Yes, my job rocks. I’m on record for saying this many times; but when there’s an opportunity to interact with so many smart, well-read, quirky, endlessly interesting, and friendly individuals in publishing – my love of publishing, authors, and the people behind the scenes grows even more. The newest Red Sofa Chats is a special one. My guest is Michelle Witte, a gal who has worn many hats in our world of books. When Michelle agreed to do this, I was ecstatic!
This is a great interview, especially she refers to the process of writing as going back to the basics of “a word, a sentence, a paragraph, a page.” Having just experienced a near panic attack from writing a NEWSLETTER, this calms me down significantly. If YOU the writer can write a book, I can then write as many newsletters (as needed) by simply remembering Michelle’s calm and encouraging advice.
With this newest installment, there’s the opportunity to win a Query Packet Critique by Michelle (one of the editing services she offers). This will include the critique of a query letter, up to 3 pages of a synopsis, and the first 15 pages of the manuscript. To enter your name a comment and/or question needs to be posted to Michelle. The winner’s name will be drawn on 7/29/11.
Michelle Witte spends every moment possible with the written word, as a reader, writer, and editor. She offers her expertise to authors and publishers as a freelance editor and writer. Author of the forthcoming Craptastic Guide to Pseudo-Swearing (Running Press, Spring 2012).
Once upon a time, she owned children’s bookstore Fire Petal Books in Utah. Before that, she was an associate editor with nonfiction publisher Gibbs Smith and a copy editor with the Deseret Morning News. You can find out more at www.belletrinsic.com or follow her on Twitter: @michellewitte
1. Michelle, you’ve worn many hats in publishing, which many of us (including me) find your perspective very valuable. In the larger picture, why did you choose to become an editor?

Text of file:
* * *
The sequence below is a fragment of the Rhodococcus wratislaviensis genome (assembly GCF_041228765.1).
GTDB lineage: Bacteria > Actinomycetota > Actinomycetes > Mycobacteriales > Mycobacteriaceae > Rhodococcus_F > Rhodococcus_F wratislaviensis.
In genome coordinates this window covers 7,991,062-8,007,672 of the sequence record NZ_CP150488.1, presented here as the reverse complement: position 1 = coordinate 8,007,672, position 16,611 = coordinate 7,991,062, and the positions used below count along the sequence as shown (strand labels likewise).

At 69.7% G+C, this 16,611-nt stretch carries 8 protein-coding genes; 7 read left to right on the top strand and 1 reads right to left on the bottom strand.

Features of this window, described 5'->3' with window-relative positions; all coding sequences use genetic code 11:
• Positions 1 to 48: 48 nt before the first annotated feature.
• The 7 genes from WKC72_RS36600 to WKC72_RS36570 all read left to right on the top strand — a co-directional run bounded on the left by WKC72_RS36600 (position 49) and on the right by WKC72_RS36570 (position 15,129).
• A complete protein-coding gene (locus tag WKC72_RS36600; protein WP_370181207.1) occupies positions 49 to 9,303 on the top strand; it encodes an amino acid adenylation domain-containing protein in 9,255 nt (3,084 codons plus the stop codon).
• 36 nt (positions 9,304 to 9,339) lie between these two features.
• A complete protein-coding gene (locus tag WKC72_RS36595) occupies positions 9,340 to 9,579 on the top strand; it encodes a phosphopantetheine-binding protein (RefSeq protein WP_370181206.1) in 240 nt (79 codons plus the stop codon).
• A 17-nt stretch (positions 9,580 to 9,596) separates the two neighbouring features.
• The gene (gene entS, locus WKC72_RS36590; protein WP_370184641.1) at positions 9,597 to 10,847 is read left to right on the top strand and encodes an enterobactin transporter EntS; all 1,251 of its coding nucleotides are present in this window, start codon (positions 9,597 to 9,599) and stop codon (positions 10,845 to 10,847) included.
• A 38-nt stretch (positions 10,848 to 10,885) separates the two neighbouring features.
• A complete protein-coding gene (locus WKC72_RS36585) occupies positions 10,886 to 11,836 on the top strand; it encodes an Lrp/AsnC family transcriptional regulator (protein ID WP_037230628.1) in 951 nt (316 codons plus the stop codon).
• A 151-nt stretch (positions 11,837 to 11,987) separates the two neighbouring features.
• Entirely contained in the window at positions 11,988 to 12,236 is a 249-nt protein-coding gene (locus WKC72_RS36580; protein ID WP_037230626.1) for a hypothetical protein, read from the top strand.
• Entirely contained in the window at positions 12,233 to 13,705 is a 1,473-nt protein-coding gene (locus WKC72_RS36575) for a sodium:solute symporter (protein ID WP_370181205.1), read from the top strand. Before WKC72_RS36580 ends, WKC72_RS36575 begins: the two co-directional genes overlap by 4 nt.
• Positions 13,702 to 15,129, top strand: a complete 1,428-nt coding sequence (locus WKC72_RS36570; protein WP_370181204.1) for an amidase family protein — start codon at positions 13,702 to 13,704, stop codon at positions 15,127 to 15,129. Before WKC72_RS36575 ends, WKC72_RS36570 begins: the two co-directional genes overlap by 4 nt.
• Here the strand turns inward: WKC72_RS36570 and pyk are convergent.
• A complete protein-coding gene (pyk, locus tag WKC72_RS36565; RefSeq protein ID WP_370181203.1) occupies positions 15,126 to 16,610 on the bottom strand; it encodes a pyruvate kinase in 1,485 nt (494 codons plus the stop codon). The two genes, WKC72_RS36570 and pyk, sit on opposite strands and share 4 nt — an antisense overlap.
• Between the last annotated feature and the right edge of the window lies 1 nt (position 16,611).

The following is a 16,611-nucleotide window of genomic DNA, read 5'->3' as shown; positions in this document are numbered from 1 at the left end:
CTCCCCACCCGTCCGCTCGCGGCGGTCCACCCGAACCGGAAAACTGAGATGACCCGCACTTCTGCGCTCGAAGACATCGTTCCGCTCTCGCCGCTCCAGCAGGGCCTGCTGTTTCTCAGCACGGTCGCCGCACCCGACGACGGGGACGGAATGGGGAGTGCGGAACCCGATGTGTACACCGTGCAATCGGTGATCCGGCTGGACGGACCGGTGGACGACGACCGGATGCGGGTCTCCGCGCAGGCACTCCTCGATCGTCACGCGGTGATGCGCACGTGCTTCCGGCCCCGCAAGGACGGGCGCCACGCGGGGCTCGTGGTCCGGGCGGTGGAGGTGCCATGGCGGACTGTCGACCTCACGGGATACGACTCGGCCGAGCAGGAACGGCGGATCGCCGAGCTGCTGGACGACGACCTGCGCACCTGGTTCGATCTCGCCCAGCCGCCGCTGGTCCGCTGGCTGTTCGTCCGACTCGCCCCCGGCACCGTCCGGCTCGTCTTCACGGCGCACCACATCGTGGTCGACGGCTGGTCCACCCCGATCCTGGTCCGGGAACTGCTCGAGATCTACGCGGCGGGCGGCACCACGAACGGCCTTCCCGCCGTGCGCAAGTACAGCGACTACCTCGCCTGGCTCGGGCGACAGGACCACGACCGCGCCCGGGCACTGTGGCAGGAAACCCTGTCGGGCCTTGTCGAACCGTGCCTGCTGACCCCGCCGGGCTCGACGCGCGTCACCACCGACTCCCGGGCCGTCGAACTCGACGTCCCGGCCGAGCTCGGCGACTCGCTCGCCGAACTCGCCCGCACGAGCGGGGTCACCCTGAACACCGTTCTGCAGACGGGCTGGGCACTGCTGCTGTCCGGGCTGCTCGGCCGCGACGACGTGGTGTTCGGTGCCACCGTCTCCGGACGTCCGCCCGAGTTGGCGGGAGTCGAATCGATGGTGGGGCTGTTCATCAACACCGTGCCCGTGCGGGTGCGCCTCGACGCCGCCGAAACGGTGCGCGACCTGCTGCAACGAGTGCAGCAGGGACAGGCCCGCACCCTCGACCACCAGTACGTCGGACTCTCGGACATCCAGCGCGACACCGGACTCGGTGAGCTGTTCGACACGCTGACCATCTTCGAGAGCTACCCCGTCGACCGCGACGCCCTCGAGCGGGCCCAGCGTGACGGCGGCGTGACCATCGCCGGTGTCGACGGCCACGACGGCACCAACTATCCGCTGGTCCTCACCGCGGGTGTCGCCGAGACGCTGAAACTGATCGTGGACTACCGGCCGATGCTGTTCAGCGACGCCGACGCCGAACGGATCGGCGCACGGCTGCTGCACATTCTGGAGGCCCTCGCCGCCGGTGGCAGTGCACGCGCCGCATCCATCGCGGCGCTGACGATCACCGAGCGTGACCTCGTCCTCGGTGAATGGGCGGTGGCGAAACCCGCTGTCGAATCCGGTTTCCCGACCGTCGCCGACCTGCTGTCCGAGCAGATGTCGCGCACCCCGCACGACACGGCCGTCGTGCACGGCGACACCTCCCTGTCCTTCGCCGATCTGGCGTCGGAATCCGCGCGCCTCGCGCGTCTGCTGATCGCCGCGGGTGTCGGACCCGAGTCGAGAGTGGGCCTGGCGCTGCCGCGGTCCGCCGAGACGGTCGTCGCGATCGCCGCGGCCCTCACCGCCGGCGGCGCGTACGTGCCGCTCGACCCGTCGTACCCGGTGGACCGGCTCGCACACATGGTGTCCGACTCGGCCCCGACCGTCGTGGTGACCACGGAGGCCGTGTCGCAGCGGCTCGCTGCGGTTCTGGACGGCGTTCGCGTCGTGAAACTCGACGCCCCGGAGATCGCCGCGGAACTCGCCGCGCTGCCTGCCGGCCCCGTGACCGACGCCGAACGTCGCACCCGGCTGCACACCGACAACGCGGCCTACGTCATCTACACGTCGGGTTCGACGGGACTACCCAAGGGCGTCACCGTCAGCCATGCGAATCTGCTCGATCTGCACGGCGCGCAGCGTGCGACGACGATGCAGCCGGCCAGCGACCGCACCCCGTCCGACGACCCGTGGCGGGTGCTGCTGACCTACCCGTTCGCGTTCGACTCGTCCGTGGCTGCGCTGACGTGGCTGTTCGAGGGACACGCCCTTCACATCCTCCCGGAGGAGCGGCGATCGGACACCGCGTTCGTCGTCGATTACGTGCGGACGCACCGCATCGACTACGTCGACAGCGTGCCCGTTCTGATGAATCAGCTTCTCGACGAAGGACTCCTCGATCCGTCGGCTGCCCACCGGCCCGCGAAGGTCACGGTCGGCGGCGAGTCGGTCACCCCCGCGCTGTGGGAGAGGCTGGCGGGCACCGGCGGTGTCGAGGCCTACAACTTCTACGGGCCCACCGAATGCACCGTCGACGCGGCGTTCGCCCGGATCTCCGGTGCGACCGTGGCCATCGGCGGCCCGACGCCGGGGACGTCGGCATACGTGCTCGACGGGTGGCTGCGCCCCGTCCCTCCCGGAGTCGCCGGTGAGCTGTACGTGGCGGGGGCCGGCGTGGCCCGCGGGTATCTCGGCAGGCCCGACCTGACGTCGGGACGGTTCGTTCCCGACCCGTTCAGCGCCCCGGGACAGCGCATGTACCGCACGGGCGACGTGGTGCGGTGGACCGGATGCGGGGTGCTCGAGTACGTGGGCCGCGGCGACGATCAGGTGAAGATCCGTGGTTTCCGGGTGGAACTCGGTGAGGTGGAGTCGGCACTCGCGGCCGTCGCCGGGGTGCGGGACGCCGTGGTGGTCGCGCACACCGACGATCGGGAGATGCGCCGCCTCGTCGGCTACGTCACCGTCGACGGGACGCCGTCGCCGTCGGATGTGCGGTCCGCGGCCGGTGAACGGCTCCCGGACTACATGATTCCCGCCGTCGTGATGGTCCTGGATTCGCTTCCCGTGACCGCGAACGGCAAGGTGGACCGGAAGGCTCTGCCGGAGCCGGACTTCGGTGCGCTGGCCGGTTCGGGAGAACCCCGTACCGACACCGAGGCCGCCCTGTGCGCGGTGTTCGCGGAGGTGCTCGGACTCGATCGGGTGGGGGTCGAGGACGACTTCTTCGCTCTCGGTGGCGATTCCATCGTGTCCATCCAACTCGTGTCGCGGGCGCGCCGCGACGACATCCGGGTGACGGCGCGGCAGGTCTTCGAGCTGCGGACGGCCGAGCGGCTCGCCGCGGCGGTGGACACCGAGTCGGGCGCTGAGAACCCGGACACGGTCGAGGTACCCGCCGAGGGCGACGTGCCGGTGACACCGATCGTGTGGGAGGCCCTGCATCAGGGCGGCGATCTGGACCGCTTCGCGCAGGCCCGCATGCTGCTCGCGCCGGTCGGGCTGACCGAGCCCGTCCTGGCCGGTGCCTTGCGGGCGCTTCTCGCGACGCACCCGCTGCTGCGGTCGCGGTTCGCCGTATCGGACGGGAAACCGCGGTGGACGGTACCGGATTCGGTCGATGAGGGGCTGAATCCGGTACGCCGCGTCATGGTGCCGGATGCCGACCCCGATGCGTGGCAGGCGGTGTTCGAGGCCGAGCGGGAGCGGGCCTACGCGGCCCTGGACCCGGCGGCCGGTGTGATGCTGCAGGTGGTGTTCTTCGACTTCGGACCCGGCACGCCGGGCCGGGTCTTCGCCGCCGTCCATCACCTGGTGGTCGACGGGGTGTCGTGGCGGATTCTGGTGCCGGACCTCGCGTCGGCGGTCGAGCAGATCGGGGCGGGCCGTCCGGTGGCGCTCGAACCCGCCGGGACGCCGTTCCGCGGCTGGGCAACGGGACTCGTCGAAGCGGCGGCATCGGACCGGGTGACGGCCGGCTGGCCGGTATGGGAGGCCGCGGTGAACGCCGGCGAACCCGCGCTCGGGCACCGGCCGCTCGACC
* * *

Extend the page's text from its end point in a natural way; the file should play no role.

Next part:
I’ve always loved words. I was a bit of a packrat when I was young, so I still have some of the very first stories I wrote. It’s always been part of who I am, but I never imagined it would take so literal a form.
Even when I was in high school, I loved writing short stories and poetry, but I never thought I’d be patient or persistent enough to write a full-length book. Nor did I want to work as an editor because who wants to memorize all of those rules. It generally comes naturally to me, but the thought of memorizing style guides was completely off-putting.
But once I got to college and started into my journalism coursework, I realized that I love to take what someone has written, point out the flaws, fix the minor errors, and basically help turn it into something wonderful. That’s still what I love about editing. I can see a piece of writing and help the writer see where its weaknesses are so he can take that and make it even better. My life revolves around stories, even if they aren’t necessarily the ones I tell.
In my career I’ve gone from newspaper reporter and copyeditor to book editor to bookstore owner to freelance writer and editor, but each step along the way has taught me about words and writing. That’s what it really breaks down to: a word, a sentence, a paragraph, a page. Then building on those elements until you have an entire book filled with words. It’s absolutely incredible, and something you can’t really understand until you hold a finished book—glossy cover and carefully typeset pages that you toiled over for months and even years. To see it in such a finite state makes the words real. It makes the stories real.